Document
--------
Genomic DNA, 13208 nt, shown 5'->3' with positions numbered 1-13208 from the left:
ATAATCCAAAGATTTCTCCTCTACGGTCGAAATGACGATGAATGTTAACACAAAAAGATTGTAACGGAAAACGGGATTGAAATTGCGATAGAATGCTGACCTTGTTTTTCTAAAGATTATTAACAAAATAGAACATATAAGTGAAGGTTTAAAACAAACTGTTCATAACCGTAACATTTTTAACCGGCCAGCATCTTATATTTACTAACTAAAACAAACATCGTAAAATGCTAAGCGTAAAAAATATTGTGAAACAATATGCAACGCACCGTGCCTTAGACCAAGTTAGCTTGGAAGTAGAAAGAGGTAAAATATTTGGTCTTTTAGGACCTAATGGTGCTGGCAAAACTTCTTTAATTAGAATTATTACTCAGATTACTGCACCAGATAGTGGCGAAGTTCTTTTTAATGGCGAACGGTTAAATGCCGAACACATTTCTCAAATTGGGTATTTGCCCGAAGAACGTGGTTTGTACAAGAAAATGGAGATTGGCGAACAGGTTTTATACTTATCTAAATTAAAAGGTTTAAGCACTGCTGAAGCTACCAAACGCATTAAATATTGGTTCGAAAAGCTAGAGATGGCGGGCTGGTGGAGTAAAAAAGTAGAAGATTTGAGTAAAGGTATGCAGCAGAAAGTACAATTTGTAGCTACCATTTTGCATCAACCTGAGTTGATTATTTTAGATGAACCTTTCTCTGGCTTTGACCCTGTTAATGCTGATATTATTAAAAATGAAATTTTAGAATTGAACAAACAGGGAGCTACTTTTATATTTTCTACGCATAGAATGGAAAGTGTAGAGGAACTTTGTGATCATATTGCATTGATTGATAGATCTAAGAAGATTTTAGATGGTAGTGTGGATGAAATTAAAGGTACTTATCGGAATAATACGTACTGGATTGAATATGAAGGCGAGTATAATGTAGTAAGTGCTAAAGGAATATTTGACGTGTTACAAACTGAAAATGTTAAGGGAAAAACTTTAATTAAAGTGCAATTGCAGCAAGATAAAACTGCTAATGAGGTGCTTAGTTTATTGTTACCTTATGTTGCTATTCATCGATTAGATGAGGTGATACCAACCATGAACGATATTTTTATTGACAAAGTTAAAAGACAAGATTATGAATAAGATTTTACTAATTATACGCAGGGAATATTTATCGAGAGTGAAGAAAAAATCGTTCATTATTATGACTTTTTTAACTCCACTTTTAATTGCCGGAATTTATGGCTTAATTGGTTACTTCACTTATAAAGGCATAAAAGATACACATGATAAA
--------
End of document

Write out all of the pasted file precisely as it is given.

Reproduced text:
Genomic DNA, 13208 nt, shown 5'->3' with positions numbered 1-13208 from the left:
ATAATCCAAAGATTTCTCCTCTACGGTCGAAATGACGATGAATGTTAACACAAAAAGATTGTAACGGAAAACGGGATTGAAATTGCGATAGAATGCTGACCTTGTTTTTCTAAAGATTATTAACAAAATAGAACATATAAGTGAAGGTTTAAAACAAACTGTTCATAACCGTAACATTTTTAACCGGCCAGCATCTTATATTTACTAACTAAAACAAACATCGTAAAATGCTAAGCGTAAAAAATATTGTGAAACAATATGCAACGCACCGTGCCTTAGACCAAGTTAGCTTGGAAGTAGAAAGAGGTAAAATATTTGGTCTTTTAGGACCTAATGGTGCTGGCAAAACTTCTTTAATTAGAATTATTACTCAGATTACTGCACCAGATAGTGGCGAAGTTCTTTTTAATGGCGAACGGTTAAATGCCGAACACATTTCTCAAATTGGGTATTTGCCCGAAGAACGTGGTTTGTACAAGAAAATGGAGATTGGCGAACAGGTTTTATACTTATCTAAATTAAAAGGTTTAAGCACTGCTGAAGCTACCAAACGCATTAAATATTGGTTCGAAAAGCTAGAGATGGCGGGCTGGTGGAGTAAAAAAGTAGAAGATTTGAGTAAAGGTATGCAGCAGAAAGTACAATTTGTAGCTACCATTTTGCATCAACCTGAGTTGATTATTTTAGATGAACCTTTCTCTGGCTTTGACCCTGTTAATGCTGATATTATTAAAAATGAAATTTTAGAATTGAACAAACAGGGAGCTACTTTTATATTTTCTACGCATAGAATGGAAAGTGTAGAGGAACTTTGTGATCATATTGCATTGATTGATAGATCTAAGAAGATTTTAGATGGTAGTGTGGATGAAATTAAAGGTACTTATCGGAATAATACGTACTGGATTGAATATGAAGGCGAGTATAATGTAGTAAGTGCTAAAGGAATATTTGACGTGTTACAAACTGAAAATGTTAAGGGAAAAACTTTAATTAAAGTGCAATTGCAGCAAGATAAAACTGCTAATGAGGTGCTTAGTTTATTGTTACCTTATGTTGCTATTCATCGATTAGATGAGGTGATACCAACCATGAACGATATTTTTATTGACAAAGTTAAAAGACAAGATTATGAATAAGATTTTACTAATTATACGCAGGGAATATTTATCGAGAGTGAAGAAAAAATCGTTCATTATTATGACTTTTTTAACTCCACTTTTAATTGCCGGAATTTATGGCTTAATTGGTTACTTCACTTATAAAGGCATAAAAGATACACATGATAAA